David Ewers, Boise district manager for PacificSource Health Plans, thinks it's important to talk to people in plain English. "How can you make good choices if you don't understand your options?" he asks.
Today, many employers are encouraging their employees to take a more active role in managing their own health care -- and their own health care costs. That trend has led to a whole new array of health care plan options, along with a new set of acronyms.
Such consumer-directed plans help employers control healthcare costs while giving employees more control over how their healthcare dollars are spent. Plans vary but all consumer-directed plans include a low cost, high deductible Preferred Provider Organization (PPO) plan plus a healthcare spending account.
Among these spending account options are Flexible Spending Accounts (FSAs). FSAs let employees make pre-tax contributions to pay for dependent health insurance premiums and such foreseeable out-of-pocket healthcare expenses as unreimbursed medical expenses, dental and vision care and prescriptions. These plans offer tax savings for both employees and for employers.
Health Reimbursement Arrangements (HRAs) are similar to FSAs but employer contributions to employee accounts are not taxable and funds may be rolled over from year to year.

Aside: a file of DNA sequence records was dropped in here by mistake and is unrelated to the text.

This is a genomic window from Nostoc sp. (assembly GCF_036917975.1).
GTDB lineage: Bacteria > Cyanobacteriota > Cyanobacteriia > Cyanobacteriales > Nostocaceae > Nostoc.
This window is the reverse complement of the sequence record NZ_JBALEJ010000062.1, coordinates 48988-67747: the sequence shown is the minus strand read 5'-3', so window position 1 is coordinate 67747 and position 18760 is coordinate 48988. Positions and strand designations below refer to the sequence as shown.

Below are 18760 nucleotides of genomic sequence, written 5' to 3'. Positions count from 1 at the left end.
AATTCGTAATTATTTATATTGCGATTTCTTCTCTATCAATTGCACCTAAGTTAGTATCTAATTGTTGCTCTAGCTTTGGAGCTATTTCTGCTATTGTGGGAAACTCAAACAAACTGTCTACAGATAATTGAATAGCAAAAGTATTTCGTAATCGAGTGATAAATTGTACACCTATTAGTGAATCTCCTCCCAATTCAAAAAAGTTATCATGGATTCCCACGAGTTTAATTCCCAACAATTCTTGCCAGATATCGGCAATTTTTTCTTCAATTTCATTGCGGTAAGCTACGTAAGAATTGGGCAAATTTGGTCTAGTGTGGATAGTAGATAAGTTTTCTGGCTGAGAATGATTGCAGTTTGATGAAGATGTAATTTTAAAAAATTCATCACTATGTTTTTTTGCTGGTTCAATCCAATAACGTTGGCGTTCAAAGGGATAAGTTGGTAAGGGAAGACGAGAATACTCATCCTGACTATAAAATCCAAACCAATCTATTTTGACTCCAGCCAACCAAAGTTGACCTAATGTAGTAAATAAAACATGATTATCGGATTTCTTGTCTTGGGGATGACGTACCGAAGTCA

Health Savings Accounts (HSAs) may be funded by either or both employers and employees and, again, there are tax advantages for both.
Ewers says it's worth wading through the sea of acronyms to get the most out of your health insurance. Don't be afraid to ask questions and you'll enjoy all the benefits your insurance plan has to offer.

Information / Data Security

I hope that a person that commits a theft such as this is punished as severely as a criminal would be for bank theft or robbing a convenience store at gun point. I'd like to gather some of these articles and track what the outcomes are (don't know if time will permit). This is a big issue today whether you work in accounting, medical, retail... All company's really need to do is apply some basic accounting controls to their data (separation of duties, access to assets vs. access to records, etc.), follow through with some physical controls, then let the technology experts advise on data security techniques. Probably more complicated then I'm making it out to be, but if a company can keep its valuable trade secrets then they can protect their valuable customer data.
DATA SECURITY: 2.3M consumer records stolen, sold

Miami Herald via NewsEdge Corporation :
Fidelity National Information Services, the electronic-payment processor that agreed to buy EFunds for about $1.8 billion last month, said an employee stole 2.3 million consumer records and sold them to a data broker.